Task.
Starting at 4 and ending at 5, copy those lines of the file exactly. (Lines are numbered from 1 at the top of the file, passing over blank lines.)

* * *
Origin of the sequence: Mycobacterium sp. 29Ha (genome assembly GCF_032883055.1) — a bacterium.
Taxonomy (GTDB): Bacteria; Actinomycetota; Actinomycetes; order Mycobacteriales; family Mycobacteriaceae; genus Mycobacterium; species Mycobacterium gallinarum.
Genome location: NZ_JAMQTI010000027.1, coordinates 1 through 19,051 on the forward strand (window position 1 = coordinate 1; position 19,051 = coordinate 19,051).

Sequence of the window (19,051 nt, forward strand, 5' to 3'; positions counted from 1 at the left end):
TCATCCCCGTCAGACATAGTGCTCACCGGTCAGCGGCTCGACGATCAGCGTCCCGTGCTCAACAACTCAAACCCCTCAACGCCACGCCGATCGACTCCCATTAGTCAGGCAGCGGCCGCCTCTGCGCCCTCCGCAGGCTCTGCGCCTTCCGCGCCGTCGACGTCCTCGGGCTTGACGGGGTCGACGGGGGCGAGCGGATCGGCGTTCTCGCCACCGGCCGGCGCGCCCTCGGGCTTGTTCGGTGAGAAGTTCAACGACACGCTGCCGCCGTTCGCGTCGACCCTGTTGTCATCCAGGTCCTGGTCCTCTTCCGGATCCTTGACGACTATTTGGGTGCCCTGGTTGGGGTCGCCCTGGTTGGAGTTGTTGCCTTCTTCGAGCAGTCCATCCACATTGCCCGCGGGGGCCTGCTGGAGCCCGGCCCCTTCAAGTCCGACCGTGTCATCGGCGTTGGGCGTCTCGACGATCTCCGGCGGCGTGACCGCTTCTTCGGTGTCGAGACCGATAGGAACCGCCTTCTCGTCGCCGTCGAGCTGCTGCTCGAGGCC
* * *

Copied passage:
Sequence of the window (19,051 nt, forward strand, 5' to 3'; positions counted from 1 at the left end):
TCATCCCCGTCAGACATAGTGCTCACCGGTCAGCGGCTCGACGATCAGCGTCCCGTGCTCAACAACTCAAACCCCTCAACGCCACGCCGATCGACTCCCATTAGTCAGGCAGCGGCCGCCTCTGCGCCCTCCGCAGGCTCTGCGCCTTCCGCGCCGTCGACGTCCTCGGGCTTGACGGGGTCGACGGGGGCGAGCGGATCGGCGTTCTCGCCACCGGCCGGCGCGCCCTCGGGCTTGTTCGGTGAGAAGTTCAACGACACGCTGCCGCCGTTCGCGTCGACCCTGTTGTCATCCAGGTCCTGGTCCTCTTCCGGATCCTTGACGACTATTTGGGTGCCCTGGTTGGGGTCGCCCTGGTTGGAGTTGTTGCCTTCTTCGAGCAGTCCATCCACATTGCCCGCGGGGGCCTGCTGGAGCCCGGCCCCTTCAAGTCCGACCGTGTCATCGGCGTTGGGCGTCTCGACGATCTCCGGCGGCGTGACCGCTTCTTCGGTGTCGAGACCGATAGGAACCGCCTTCTCGTCGCCGTCGAGCTGCTGCTCGAGGCC